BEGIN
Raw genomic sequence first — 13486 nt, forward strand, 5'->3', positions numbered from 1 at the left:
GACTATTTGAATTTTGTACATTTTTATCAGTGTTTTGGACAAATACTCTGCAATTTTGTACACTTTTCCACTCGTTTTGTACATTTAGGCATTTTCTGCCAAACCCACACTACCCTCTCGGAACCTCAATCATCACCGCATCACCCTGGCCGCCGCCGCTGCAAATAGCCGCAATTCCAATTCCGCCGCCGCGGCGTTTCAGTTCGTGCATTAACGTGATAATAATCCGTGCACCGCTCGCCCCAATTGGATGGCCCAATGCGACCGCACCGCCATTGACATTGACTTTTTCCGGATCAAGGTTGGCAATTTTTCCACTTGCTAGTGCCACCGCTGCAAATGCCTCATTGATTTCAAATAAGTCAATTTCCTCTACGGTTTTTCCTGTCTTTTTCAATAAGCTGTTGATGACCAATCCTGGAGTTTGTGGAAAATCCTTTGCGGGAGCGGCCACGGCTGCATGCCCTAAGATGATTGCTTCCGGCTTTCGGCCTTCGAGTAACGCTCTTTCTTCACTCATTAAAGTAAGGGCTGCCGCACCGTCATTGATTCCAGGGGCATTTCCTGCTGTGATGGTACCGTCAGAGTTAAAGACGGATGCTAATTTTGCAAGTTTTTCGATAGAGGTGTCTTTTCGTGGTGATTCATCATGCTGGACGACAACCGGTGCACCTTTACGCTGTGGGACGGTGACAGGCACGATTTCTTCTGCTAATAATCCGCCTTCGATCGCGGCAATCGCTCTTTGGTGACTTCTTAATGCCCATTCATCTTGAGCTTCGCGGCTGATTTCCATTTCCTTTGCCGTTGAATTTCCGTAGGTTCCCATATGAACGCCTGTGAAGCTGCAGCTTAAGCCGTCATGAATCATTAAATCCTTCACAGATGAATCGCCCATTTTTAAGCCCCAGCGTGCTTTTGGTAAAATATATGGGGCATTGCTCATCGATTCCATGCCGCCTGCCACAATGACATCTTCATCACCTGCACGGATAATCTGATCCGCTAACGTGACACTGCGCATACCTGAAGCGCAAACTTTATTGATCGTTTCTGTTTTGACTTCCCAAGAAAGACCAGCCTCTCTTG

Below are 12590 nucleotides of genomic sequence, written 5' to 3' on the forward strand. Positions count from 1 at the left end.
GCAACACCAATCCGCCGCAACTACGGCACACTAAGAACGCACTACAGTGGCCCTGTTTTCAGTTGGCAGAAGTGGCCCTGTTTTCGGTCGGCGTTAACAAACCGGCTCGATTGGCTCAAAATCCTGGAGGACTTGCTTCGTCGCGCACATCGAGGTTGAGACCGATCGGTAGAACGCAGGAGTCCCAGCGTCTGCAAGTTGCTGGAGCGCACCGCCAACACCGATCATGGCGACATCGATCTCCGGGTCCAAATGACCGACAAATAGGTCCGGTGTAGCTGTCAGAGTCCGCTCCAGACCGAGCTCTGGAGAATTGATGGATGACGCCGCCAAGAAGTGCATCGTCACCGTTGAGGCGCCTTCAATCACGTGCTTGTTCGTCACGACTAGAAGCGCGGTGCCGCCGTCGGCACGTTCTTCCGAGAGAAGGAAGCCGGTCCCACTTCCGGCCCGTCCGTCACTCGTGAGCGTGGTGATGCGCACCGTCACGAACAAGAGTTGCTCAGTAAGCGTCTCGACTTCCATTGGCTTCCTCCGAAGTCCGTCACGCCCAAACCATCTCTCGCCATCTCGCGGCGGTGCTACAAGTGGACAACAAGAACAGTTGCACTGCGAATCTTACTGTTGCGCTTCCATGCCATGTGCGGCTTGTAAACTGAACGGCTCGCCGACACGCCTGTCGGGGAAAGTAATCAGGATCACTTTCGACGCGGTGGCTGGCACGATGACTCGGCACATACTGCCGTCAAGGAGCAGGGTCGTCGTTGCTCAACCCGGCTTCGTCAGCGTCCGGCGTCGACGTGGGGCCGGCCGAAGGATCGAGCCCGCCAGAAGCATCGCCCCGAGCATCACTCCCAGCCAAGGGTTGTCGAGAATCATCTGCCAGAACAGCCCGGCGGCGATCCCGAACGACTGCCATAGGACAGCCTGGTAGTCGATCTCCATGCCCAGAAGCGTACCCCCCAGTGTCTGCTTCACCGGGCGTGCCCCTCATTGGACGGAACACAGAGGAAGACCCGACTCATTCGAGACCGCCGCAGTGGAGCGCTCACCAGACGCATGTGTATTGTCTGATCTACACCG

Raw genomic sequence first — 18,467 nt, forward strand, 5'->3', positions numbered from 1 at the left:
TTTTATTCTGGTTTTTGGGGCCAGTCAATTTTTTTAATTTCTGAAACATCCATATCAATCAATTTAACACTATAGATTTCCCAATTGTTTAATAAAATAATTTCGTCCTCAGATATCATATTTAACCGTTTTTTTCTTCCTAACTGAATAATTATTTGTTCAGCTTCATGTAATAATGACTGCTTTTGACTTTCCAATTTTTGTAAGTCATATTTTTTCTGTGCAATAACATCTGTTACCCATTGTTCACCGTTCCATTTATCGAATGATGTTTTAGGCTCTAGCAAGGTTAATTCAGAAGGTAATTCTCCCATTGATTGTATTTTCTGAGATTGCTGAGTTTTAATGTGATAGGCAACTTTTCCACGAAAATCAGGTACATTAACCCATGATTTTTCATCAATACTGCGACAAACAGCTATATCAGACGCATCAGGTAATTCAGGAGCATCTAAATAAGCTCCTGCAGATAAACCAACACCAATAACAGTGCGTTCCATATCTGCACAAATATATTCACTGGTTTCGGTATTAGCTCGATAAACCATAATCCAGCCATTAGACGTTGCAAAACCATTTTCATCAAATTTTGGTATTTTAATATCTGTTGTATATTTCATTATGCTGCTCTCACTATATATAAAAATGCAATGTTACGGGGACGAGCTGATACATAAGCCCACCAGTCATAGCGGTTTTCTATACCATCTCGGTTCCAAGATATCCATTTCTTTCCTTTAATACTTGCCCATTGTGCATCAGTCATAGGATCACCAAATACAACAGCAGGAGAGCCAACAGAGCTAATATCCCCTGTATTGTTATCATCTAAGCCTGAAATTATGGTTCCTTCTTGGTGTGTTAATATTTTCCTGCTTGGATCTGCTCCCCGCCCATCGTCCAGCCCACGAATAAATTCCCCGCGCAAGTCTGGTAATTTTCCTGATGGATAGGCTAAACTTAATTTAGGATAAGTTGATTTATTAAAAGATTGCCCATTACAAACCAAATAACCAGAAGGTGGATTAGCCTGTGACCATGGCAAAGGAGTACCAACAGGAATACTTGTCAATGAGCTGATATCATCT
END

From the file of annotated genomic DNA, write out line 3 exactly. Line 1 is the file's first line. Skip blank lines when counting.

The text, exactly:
Below are 12590 nucleotides of genomic sequence, written 5' to 3' on the forward strand. Positions count from 1 at the left end.